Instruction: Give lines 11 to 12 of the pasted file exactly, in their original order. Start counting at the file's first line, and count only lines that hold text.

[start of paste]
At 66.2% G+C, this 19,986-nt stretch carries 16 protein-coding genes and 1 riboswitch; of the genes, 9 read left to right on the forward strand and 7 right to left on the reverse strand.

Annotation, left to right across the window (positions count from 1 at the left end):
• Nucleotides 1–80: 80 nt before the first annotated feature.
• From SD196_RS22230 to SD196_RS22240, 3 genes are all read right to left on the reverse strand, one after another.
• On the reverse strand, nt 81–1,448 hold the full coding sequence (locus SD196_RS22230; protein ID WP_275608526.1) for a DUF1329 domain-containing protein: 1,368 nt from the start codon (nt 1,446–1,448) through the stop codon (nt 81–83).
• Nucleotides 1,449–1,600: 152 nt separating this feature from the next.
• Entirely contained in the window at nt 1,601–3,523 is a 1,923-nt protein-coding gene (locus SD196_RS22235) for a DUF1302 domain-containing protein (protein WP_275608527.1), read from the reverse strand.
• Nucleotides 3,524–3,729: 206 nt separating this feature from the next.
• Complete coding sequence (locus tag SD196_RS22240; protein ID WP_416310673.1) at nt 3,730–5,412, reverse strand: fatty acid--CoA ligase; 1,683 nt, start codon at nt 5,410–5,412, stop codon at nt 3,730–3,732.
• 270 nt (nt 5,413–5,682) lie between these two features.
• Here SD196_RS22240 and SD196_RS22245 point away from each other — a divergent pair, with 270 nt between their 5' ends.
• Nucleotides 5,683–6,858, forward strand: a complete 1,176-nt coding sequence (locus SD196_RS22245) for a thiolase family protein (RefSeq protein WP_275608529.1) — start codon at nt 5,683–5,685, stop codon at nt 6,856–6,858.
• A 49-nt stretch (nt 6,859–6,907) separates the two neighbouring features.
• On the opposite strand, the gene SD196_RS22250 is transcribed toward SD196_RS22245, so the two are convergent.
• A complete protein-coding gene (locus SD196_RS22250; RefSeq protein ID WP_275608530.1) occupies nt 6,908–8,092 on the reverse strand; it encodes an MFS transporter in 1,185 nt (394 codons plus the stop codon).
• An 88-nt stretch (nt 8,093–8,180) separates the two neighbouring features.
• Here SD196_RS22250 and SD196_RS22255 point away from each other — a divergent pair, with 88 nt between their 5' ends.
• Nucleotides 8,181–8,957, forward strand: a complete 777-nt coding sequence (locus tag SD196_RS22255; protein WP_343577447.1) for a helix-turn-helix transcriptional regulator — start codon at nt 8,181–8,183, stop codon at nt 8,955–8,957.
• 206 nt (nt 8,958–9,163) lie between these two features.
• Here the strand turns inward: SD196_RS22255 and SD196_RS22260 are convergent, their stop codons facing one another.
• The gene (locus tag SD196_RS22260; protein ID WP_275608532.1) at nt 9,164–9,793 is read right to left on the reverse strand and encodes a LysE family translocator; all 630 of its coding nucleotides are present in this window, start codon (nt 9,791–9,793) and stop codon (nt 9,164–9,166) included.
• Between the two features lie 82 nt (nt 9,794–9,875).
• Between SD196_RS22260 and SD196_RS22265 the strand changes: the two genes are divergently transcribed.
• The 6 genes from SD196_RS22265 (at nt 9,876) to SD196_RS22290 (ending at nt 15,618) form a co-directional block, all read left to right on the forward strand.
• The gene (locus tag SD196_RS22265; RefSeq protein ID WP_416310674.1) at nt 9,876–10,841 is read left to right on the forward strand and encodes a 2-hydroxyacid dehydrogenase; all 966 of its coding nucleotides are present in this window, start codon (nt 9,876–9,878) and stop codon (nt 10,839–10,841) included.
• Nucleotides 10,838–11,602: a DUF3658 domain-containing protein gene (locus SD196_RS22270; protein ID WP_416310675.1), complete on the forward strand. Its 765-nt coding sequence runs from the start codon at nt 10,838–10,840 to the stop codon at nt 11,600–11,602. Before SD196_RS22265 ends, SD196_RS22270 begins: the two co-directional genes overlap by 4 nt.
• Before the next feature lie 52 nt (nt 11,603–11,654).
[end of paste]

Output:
• Here SD196_RS22240 and SD196_RS22245 point away from each other — a divergent pair, with 270 nt between their 5' ends.
• Nucleotides 5,683–6,858, forward strand: a complete 1,176-nt coding sequence (locus SD196_RS22245) for a thiolase family protein (RefSeq protein WP_275608529.1) — start codon at nt 5,683–5,685, stop codon at nt 6,856–6,858.